I've been thinking of this for a while, but I still don't understand why anyone would hire Miura to take over a J1 squad. He's not a bad manager, it's just over his level. Really, I'm still asking why the guy who took Ventforet to J1, Kazuo Uchida, isn't leading them right now. Maybe he's not a good coach but at least he brought them up to J1. Fans would be more patient with a guy who actually accomplished something for the squad. Ken Matsushima at Rising Sun News is saying that Miura is on the hot seat a mere four games into the season because he has been squabbling with a fair number of his veterans due to his overly defensive, mind-numbingly boring soccer. I can't verify the first part, but I can attest to the second that, indeed, Miura has some of the most negative strategies in the J-League. Which is great for J2 but awful for J1.

The crowd on Tuesday was strange. I got the feeling that the Kofu supporters were thinking, "OK, we're here to root for you. We don't want to root for you, but we'll root for you." It was quiet and subdued, which is odd for a team that just got promoted to J1. In 2007, when they were on the verge of relegation, Kofu was one of the loudest crowds I've seen in person. How Satoru Sakuma can suck the life out of teams simply with his awful decision-making never ceases to amaze me.

Toshiya Miura worked in Omiya and Consadole Sapporo because he pulled them up from J2 and had the fans behind him. Last year at Kobe he was just a low-budget replacement who bored the fans to tears and made suspect personnel decisions. Even in Omiya, when he left at the end of 2006 there was kind of an undercurrent of relief that he was out the door - at least until Robert Verbeek introduced the squad to the dark arts of backpassing. It's not going to end well in Kofu, but it might end quick.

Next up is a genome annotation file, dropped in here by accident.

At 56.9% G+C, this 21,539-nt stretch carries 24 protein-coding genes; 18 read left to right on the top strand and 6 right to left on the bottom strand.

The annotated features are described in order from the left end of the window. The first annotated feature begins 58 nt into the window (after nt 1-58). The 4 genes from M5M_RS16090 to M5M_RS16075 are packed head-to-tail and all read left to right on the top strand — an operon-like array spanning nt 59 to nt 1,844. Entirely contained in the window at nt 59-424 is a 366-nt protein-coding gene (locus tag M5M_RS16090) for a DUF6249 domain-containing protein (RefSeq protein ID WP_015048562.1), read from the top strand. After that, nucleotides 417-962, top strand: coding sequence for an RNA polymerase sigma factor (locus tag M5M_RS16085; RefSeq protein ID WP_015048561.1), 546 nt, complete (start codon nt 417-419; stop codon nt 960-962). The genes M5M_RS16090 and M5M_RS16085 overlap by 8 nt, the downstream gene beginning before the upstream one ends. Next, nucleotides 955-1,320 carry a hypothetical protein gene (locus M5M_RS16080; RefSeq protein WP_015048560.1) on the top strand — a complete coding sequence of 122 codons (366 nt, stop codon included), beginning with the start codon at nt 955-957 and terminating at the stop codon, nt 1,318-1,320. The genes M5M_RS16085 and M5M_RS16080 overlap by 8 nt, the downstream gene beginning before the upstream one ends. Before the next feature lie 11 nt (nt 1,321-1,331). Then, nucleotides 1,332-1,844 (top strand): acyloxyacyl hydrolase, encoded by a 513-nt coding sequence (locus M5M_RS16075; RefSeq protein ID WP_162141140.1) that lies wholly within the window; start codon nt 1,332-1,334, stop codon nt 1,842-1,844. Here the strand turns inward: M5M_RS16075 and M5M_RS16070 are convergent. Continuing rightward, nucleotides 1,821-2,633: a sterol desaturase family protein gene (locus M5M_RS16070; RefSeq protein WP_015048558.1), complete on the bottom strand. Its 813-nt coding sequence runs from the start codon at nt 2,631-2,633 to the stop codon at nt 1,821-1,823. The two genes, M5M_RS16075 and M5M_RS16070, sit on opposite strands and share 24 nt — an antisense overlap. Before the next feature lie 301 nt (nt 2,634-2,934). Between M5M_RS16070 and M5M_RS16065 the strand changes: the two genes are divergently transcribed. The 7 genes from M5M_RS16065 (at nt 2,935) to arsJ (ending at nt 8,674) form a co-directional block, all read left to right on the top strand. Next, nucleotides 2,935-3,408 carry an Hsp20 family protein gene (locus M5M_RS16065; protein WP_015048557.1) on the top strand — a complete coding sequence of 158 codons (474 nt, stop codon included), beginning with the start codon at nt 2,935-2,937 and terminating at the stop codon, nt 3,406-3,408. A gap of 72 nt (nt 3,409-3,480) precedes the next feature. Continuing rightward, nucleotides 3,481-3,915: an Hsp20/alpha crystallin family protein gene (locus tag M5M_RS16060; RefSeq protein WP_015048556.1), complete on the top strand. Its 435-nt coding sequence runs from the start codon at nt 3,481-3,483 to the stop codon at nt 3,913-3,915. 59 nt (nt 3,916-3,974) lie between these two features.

The place where Miura should coach is Sagan Tosu. Tosu is the only one of the ten original J2 squads never to taste the thrill of getting their ass kicked on a regular basis by bigger clubs in the higher division. They are always hovering around the fringes of promotion. They have nothing to lose by going with Miura. Besides, ultra-defensive has worked for promotion on more than one occasion (Yokohama FC comes to mind). As long as he isn't coaching here, I guess I really don't care. I do feel for Kofu.

Eleven Things I Learned In Kofu

1. Chikara Fujimoto is a human barometer. The team's performance was up and down all day. The first thirty minutes were dominant, the second were bad and the last third of the game was a mixed bag. Chikara started out playing great, doing the dirty work and dishing off a pass to set up Keigo Higashi on the goal. The second thirty saw the return of El Fantasista, which saw him ball holding, passing indecisively, jogging, and then making an errant play off a corner which led to Ventforet's goal.

2. One-half wonders. We have yet to yield a first half goal, which is good. Since the earthquake interlude, we have yet to score in the second half, which is bad.

3. Share the love. A by-product from the segregated scoring is the fact that our supporters have not got a good look at goals. Ten goals have been scored in games. Eight have taken place at the opposing end of the field.